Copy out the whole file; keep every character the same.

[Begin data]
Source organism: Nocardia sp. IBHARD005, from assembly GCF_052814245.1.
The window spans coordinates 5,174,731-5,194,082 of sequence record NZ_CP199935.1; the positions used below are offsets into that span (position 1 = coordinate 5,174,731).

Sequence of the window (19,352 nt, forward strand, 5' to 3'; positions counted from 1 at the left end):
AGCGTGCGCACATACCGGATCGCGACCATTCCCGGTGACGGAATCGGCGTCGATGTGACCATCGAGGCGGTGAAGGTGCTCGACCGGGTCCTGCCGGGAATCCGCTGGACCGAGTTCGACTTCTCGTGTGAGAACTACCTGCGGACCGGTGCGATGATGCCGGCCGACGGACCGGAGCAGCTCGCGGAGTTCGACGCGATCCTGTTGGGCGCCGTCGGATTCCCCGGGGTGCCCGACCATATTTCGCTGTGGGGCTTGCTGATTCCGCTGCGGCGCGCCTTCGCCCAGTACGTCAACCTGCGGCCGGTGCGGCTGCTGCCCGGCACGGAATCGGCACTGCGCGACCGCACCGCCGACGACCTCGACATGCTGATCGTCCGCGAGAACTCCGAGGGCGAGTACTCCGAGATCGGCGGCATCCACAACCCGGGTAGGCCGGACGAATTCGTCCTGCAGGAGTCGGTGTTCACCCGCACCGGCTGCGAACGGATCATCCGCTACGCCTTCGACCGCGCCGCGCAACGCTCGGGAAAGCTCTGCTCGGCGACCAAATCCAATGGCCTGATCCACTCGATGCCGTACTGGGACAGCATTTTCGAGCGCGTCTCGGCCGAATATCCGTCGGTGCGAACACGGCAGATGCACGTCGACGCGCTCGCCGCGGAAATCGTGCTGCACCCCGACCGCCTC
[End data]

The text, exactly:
Source organism: Nocardia sp. IBHARD005, from assembly GCF_052814245.1.
The window spans coordinates 5,174,731-5,194,082 of sequence record NZ_CP199935.1; the positions used below are offsets into that span (position 1 = coordinate 5,174,731).

Sequence of the window (19,352 nt, forward strand, 5' to 3'; positions counted from 1 at the left end):
AGCGTGCGCACATACCGGATCGCGACCATTCCCGGTGACGGAATCGGCGTCGATGTGACCATCGAGGCGGTGAAGGTGCTCGACCGGGTCCTGCCGGGAATCCGCTGGACCGAGTTCGACTTCTCGTGTGAGAACTACCTGCGGACCGGTGCGATGATGCCGGCCGACGGACCGGAGCAGCTCGCGGAGTTCGACGCGATCCTGTTGGGCGCCGTCGGATTCCCCGGGGTGCCCGACCATATTTCGCTGTGGGGCTTGCTGATTCCGCTGCGGCGCGCCTTCGCCCAGTACGTCAACCTGCGGCCGGTGCGGCTGCTGCCCGGCACGGAATCGGCACTGCGCGACCGCACCGCCGACGACCTCGACATGCTGATCGTCCGCGAGAACTCCGAGGGCGAGTACTCCGAGATCGGCGGCATCCACAACCCGGGTAGGCCGGACGAATTCGTCCTGCAGGAGTCGGTGTTCACCCGCACCGGCTGCGAACGGATCATCCGCTACGCCTTCGACCGCGCCGCGCAACGCTCGGGAAAGCTCTGCTCGGCGACCAAATCCAATGGCCTGATCCACTCGATGCCGTACTGGGACAGCATTTTCGAGCGCGTCTCGGCCGAATATCCGTCGGTGCGAACACGGCAGATGCACGTCGACGCGCTCGCCGCGGAAATCGTGCTGCACCCCGACCGCCTC